This month, both coffees come from the region of Risaralda in Colombia.
Risaralda, especially the area around regional capital Pereira, makes up part of the old Coffee Triangle.
Producers here made a very good business out of growing coffee in the 70’s and 80’s, growing their lands and bringing a great deal of wealth to the region.
Recently however, these large farms have struggled with falling market prices for coffee, and have had to find new ways to sustain their businesses, with some even aiming for the tourist market, offering almost theme-park like ‘coffee experiences’.
Both the women who have produced this month’s coffees have instead aimed for quality, investing in careful picking, sorting and processing.
Ana Mustafá has produced this returning favourite lot, the wild and rich Crucero, enhanced by innovative processing.
Blanca Montoya has produced a more traditional Colombian lot, focussing more on the health of her plants in the field through her work as a compost manufacturer.
1 x coffee
Montoya (250g / 5.3oz)
2 x coffee
Montoya (250g /
Crucero (250g / 5.3oz)
This month, both coffees come from the region of Risaralda in Colombia. The regional capital
Pereira, along with the nearby cities of Armenia and Manizales, makes up part of the old Coffee
Axis, where producers were able to make a very good business out of growing coffee in the 70’s
and 80’s, growing their lands and bringing a great deal of wealth to the region. Recently
however, these large farms have struggled with falling market prices for coffee, and have had to
find new ways to sustain their businesses, with some even aiming for the tourist market,
offering almost theme-park like ‘coffee experiences’, mainly to tourists from urban regions of
Colombia. However, some producers have aimed instead to increase the quality of their coffee and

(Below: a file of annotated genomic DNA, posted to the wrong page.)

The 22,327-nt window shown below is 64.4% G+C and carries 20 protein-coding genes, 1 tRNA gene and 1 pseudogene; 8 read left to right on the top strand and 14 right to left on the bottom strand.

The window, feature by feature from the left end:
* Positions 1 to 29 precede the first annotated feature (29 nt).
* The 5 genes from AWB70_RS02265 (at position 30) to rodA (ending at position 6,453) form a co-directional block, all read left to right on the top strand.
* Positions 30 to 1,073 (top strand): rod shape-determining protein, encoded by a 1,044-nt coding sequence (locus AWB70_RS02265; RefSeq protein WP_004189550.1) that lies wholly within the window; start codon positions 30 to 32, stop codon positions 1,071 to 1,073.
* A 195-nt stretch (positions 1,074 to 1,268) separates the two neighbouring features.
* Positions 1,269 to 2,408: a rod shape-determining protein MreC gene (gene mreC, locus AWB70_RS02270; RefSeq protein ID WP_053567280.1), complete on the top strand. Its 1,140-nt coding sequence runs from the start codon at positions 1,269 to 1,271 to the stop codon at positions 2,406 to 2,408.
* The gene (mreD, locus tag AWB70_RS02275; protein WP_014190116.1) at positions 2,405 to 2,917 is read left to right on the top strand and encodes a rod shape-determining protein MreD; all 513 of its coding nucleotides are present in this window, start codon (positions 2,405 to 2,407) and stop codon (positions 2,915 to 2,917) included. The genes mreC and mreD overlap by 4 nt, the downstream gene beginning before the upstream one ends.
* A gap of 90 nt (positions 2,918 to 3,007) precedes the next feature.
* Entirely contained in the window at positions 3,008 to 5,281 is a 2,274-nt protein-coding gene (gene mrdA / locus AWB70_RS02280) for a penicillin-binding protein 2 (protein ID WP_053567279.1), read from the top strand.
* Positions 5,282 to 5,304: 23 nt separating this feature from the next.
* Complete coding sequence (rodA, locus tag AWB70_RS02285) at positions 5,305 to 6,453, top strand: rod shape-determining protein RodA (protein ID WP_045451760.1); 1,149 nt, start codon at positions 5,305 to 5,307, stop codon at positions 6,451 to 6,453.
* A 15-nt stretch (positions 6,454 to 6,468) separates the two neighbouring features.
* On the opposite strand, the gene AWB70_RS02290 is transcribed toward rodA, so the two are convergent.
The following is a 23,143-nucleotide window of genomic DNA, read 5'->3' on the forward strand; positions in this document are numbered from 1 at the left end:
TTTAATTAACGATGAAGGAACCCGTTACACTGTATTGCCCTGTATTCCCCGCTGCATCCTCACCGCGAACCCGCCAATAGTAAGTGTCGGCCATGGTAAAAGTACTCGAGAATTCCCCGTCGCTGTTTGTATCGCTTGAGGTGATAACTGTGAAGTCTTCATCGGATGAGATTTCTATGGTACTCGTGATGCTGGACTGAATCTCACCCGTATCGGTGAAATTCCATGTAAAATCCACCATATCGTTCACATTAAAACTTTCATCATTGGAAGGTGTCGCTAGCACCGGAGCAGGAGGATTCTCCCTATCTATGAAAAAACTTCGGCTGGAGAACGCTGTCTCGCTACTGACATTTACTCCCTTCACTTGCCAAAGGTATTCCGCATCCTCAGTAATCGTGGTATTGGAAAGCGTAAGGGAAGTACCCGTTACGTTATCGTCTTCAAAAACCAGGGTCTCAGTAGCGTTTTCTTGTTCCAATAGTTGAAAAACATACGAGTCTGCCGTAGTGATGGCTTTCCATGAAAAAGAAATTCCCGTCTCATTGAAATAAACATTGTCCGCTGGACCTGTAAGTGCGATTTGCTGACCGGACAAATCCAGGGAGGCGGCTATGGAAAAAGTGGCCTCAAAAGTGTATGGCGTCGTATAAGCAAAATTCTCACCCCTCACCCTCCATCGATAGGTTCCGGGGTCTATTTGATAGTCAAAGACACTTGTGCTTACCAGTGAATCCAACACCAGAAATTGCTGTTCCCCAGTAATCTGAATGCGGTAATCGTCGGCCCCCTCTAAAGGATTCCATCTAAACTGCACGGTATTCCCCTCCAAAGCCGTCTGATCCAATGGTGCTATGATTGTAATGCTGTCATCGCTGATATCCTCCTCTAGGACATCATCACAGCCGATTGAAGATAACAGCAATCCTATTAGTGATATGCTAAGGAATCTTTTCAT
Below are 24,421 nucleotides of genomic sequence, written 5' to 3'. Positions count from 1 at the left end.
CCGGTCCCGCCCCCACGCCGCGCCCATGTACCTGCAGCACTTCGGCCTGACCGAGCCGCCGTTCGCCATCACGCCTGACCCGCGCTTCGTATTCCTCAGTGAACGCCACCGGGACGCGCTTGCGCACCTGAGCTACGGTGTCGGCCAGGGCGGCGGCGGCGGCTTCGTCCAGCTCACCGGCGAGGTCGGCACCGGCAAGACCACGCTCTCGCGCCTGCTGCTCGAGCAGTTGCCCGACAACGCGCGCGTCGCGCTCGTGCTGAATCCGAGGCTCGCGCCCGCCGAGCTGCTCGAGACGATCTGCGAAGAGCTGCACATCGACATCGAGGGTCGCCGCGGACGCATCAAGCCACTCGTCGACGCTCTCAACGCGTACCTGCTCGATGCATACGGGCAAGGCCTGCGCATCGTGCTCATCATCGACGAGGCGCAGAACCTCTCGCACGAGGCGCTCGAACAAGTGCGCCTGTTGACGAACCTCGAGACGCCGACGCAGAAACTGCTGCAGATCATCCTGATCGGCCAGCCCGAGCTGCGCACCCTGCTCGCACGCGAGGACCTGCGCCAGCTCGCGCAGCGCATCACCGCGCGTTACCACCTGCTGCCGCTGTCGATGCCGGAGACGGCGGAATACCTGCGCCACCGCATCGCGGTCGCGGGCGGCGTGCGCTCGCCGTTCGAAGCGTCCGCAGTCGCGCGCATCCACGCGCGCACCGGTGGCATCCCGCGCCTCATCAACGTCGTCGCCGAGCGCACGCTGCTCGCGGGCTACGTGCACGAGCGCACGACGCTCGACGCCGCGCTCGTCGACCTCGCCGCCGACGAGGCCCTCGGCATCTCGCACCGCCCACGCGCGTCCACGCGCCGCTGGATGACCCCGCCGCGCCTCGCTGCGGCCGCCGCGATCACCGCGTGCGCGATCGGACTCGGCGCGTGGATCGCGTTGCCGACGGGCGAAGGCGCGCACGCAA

to streamline their supply chain, creating a more sustainable business. Through this they are
able to keep coffee production alive in a region where it is so vital to culture and identity.
Nowadays, Risaralda coffees are not seen so often on speciality coffees menus around the world, as the region is dominated by large producers producing lower grade coffees, with many local cooperatives working with large buyers like Nespresso and Starbucks. Our friends at the LaREB collective, now based full time in the regional capital of Pereira, have made it their mission to seek out the small, dedicated and innovative producers that could lead to a return to the spotlight for Risaralda. We feel that both women featured in this month’s subscription are great examples of the work that ourselves and LaREB are passionate about highlighting.
First coffee - Colombia
Innovative fed-batch lot by Ana Mustafá
Raspberry, Cocoa and Licorice
(250g / 8.8oz)
This particular lot is from the farms overseen by LaREB project leader Ana Mustafa, and is known as Crucero. Up until recently, Ana was selling the coffee from her family’s five farms to a pair of local cooperatives in the towns of Pereira and La Celia, at prices based on the commodity market. In Colombia, the coffee grower’s federation, the FNC, is able to demand a premium above the commodity price, but for many producers, the price is still far too low to create a sustainable business. The farms from which this lot is harvested are located outside the town of Pereira, in the Risaralda region. Pereira is approximately a 7 hour drive from Colombia’s capital Bogota, a relatively short distance in Colombian terms, but the landscape here is rather different. Green lush forests drape mountainsides in this grand old area, with a rich coffee producing history. During the ‘Coffee Bonanza’ of the 60’s and 70’s, high prices allowed many producers to make good money and expand their growing lands. One of these was Ana’s grandfather, a Palestinian immigrant to Colombia, who initially worked as a fabric trader when he arrived in the country in 1930’s. The farm lands were split up amongst the younger members of the family upon his death, leaving Ana the five farms across Risaralda she now oversees along with her cousin; two near the town of La Celia and three near Pereira.